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Monopoly game with WM_Touch events

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Dear community,

For my master thesis I have to create a monopoly game that will use WM_touch messages for its input, the actual input will be a touch foil connected via USB and the screen of the windows 7 tablet itself. I can't really tell you much more about it as I'm under NDA.

Now I have a relative good understanding of several programming languages (c++, c# and java), but I'm absolutely not a pro in creating games (I have some experience with OpenGL, but it's gonna be a pain to create a monopoly game from scratch using OpenGL or directX).

So my question, what do you guys recommend me using to get my result in the fastest and easiest way(Using an existing engine, OpenGL, directx 11,...), because when I look how long the code is for simply initializing directX, I get a bit scared (OpenGL seems like a walk in the park compared to directx) :P.

P.S.: I've had a look at XNA, but it doesn't support WM_touch messages nativly and I rather not use wrappers as they tend to slow things down.

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For my master thesis I have to create a monopoly game that will use WM_touch messages for its input, the actual input will be a touch foil connected via USB and the screen of the windows 7 tablet itself. I can't really tell you much more about it as I'm under NDA.


What is a "touch foil" and what USB device classes does it support? Do you need WM_touch messages?


P.S.: I've had a look at XNA, but it doesn't support WM_touch messages nativly and I rather not use wrappers as they tend to slow things down.


I don't think the USER INPUT of a Monopoly-like game can be a performance bottleneck.
Besides, according to http://msdn.microsoft.com/en-us/library/microsoft.xna.framework.input.touch.aspx your definition of "doesn't support" appears overly pessimistic.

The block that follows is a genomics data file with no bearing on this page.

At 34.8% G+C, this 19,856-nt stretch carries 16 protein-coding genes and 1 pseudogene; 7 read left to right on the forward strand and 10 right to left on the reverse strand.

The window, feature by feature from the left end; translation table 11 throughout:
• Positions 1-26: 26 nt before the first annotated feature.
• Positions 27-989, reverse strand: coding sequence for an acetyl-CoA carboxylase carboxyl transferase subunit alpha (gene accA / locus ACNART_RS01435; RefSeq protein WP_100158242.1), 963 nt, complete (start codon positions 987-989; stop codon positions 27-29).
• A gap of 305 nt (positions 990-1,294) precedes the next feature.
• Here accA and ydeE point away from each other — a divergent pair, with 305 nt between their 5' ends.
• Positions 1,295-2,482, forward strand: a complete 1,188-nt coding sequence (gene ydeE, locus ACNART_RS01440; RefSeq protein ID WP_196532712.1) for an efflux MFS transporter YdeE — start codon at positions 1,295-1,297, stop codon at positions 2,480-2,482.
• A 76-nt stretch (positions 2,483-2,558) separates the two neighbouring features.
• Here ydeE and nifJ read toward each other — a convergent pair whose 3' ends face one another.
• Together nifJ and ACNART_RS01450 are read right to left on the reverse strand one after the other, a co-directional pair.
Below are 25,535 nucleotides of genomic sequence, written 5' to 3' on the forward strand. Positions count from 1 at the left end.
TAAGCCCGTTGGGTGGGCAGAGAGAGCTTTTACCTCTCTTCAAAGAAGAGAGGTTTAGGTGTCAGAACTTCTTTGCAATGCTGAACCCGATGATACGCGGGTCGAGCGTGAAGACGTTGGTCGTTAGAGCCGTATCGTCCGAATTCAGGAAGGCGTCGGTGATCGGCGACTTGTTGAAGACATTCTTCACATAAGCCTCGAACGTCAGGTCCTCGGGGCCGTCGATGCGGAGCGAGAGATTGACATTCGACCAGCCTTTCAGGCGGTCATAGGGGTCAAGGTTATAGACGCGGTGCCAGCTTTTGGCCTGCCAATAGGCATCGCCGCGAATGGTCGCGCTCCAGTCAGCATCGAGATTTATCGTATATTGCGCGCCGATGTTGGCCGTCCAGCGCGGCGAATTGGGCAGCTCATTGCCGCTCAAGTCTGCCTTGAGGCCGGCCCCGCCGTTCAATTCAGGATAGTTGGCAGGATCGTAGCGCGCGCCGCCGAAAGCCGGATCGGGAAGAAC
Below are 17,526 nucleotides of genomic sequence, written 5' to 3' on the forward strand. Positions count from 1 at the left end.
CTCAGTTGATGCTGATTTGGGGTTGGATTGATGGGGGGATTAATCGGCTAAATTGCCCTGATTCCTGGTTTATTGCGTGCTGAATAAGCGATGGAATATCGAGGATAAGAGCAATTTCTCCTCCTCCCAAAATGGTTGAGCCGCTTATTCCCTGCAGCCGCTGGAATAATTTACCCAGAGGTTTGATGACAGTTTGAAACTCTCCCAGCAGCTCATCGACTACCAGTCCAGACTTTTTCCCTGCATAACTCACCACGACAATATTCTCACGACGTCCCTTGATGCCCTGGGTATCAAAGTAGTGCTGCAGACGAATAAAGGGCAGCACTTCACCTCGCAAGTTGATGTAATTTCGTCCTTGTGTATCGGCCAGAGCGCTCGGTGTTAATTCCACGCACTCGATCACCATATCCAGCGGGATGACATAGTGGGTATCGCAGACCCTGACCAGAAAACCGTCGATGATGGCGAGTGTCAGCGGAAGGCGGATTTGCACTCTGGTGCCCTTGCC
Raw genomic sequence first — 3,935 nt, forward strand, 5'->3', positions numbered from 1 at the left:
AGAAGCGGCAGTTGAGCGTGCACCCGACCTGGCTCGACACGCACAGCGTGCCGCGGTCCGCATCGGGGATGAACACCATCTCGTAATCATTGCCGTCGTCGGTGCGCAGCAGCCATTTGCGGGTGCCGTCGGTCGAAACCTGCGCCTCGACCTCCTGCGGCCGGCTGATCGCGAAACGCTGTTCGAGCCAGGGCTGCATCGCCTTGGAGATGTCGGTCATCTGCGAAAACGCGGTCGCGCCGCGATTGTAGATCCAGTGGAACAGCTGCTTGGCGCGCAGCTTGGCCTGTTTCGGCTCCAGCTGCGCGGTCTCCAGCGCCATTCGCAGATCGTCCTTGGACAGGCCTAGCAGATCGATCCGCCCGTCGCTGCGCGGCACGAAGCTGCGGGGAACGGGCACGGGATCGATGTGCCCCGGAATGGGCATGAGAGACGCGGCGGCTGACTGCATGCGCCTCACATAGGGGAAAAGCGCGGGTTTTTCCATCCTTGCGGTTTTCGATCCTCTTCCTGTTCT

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[quote name='yannickw' timestamp='1334569170' post='4931676']
For my master thesis I have to create a monopoly game that will use WM_touch messages for its input, the actual input will be a touch foil connected via USB and the screen of the windows 7 tablet itself. I can't really tell you much more about it as I'm under NDA.


What is a "touch foil" and what USB device classes does it support? Do you need WM_touch messages?


P.S.: I've had a look at XNA, but it doesn't support WM_touch messages nativly and I rather not use wrappers as they tend to slow things down.


I don't think the USER INPUT of a Monopoly-like game can be a performance bottleneck.
Besides, according to http://msdn.microsof...nput.touch.aspx your definition of "doesn't support" appears overly pessimistic.
[/quote]

I can't disclose too much, but the touch foil will 'send' WM_TOUCH events. As for the 'doesn't support':http://blogs.msdn.com/b/shawnhar/archive/2010/09/09/touch-input-on-windows-in-xna-game-studio-4-0.aspx.
Like I said, I don't like using wrappers as they tend to make things slow and complicated :).

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Ah but if it is a windows only game you are not restricted to just using the XNA library you can access all of .NET on a full windows install if the user installs the full .NET package.
Basically on a full blown windows os you can get away with nearly everything in XNA, even dropping back into native with C++/CLI, the XNA restrictions only really apply if the device/client only has the capability or wish to have the Compact verison of .NET installed.

But seeing that most of this is experimental/prototype hardware you are going to have to do a lot yourself.

Setup of DX isn't that bad and you can have DXUT do this for you look at the SDK for a tutorial of it, this only gives you a window with the required settings and handle functions for most common tasks in DX (eg: lost device, message loop, init and setup of DX device).

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Ah but if it is a windows only game you are not restricted to just using the XNA library you can access all of .NET on a full windows install if the user installs the full .NET package.
Basically on a full blown windows os you can get away with nearly everything in XNA, even dropping back into native with C++/CLI, the XNA restrictions only really apply if the device/client only has the capability or wish to have the Compact verison of .NET installed.